No. This is not true. There was Robust debate about NAFTA. What they are doing is acting from observation. It goes like this: "The US is the largest economy in the world, has a very sizable middle class and fairly well controlled poverty, and the status quo is how we did it. It has served us well for a very long time." Again. This is a completely reasonable position to take.
They are hegemonic. The government, regardless of ideology, is given the benefit of the doubt. This is especially true of the U.S. military. At the same time, a VSP discounts the competence of a private citizen and the reliability of the private sector.
What is true of "the military". The military does not play in US politics save the requirement by pretty much everyone that it remain the most powerful in the world. What is controversial about this?
I would assert that this is the author making inconsistent arguments. On one hand he says that this VSP is "neoliberal to a man" and then says they discount the "reliability of the private sector". Which is it?
The European Union and NAFTA are sacrosanct and must never be questioned, and as such, they are very hostile to Euroskepticism and the Brexit, which they blame on ignorance and consider blasphemy of the worst order.
Nonsense. They simply look at the history of both and conclude that they both work pretty well. Interesting you use Brexit. Recent polls in the UK show that another vote to leave the EU would go down to resounding failure. Why? Because the people have stared over the abyss as one might say? Does this mean the moderates were right from the start and that the UK ought not leave? I think it does but then I understand that Brexit was not born in economics but certainly dies there.
On foreign policy, they are neoconservatives to a man. They enthusiastically support wars, (especially, preventive wars) along with peacekeeping operations and nation building as long as these military operations aren't too bloody.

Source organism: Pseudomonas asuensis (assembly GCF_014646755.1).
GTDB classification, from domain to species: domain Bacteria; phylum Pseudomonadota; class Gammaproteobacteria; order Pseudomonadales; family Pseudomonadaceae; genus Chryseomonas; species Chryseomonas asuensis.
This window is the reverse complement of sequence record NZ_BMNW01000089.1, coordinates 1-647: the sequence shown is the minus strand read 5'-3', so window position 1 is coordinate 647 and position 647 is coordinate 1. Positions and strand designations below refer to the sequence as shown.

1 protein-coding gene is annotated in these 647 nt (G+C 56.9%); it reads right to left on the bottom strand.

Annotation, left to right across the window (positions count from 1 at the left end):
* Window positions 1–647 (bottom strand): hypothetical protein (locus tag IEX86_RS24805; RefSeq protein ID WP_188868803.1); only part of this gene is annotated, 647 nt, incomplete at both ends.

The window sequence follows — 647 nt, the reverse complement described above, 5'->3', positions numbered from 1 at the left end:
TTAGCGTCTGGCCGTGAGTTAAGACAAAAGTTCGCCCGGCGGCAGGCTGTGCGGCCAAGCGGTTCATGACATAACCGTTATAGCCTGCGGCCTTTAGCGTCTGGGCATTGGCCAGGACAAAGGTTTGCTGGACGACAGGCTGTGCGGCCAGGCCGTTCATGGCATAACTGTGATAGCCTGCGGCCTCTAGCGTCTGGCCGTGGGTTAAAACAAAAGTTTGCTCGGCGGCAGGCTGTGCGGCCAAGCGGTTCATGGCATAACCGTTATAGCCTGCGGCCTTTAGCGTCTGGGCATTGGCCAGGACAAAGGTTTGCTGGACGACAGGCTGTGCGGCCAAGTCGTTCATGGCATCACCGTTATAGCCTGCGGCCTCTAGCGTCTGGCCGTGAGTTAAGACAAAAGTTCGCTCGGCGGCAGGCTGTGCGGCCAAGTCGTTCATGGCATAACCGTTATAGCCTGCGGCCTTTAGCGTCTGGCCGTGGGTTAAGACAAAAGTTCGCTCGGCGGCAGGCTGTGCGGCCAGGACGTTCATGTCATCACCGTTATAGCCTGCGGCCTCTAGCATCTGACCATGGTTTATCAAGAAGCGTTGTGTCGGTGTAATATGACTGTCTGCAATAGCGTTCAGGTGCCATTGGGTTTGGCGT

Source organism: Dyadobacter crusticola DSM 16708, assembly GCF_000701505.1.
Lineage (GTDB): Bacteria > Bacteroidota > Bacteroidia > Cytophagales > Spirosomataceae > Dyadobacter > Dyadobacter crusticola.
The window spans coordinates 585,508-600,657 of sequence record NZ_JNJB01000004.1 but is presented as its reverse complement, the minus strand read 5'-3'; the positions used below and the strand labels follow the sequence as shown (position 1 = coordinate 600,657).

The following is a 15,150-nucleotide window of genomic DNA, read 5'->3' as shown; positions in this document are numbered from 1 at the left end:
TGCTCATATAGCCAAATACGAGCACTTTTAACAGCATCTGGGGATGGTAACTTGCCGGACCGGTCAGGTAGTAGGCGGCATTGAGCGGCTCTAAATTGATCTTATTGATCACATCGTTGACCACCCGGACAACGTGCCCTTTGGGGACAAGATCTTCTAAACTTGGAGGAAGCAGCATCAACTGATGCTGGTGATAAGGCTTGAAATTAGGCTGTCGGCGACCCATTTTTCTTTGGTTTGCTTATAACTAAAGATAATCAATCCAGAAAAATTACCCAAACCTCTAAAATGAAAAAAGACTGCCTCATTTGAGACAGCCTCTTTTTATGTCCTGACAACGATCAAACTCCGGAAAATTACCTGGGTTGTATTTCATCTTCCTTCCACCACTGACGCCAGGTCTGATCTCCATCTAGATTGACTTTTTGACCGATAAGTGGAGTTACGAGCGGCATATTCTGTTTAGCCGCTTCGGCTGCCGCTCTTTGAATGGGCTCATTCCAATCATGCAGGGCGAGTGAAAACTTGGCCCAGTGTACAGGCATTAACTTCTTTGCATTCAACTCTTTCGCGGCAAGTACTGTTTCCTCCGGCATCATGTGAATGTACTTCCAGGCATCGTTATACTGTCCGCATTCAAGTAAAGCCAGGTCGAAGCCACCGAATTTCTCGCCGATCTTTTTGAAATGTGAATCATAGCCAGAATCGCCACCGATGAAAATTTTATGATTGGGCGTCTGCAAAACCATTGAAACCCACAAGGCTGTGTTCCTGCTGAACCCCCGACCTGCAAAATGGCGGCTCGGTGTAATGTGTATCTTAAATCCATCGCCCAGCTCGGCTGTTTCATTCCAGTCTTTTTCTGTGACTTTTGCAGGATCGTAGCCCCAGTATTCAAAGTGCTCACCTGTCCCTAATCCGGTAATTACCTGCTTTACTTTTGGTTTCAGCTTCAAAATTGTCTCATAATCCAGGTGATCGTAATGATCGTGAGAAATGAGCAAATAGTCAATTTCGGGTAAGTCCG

Nope. Both Trump and Clinton ran on getting us out of wars. There is deep skepticism about the current kerfuffle with Iran. (Though I will admit that in the case of Iran there is little support, right, left or center for too much restraint. Iran is pretty much an "asshole" to beliefs on all sides.)
Paul Krugman also refers to this as "Serious Person Syndrome," which states "it’s better to have been conventionally wrong than unconventionally right."
So is Paul Krugman just frustrated that his ideas are not universally embraced and that the most common argument against some of his untried ideas is simply that they are solutions in search of problems?
I like Krugman but this piece seems a bit frantic. He is little short of a genius if not actually one. But he is looking for some reason that reasonable people do not down hammers and join him on the barricades. Krugman's work has profoundly impressed me and he has defined my opinions on economics for many years. But he is frustrated and not so good at accepting that, for most people, the old adage "if it ain't broke don't break it" is a controlling factor in their world view.
"We won with poorly educated. I love the poorly educated." Trump.
"I could stand in the middle of Fifth Avenue and shoot somebody, and I wouldn't lose any voters, okay? " Trump
The American dream is about freedom. Pelosi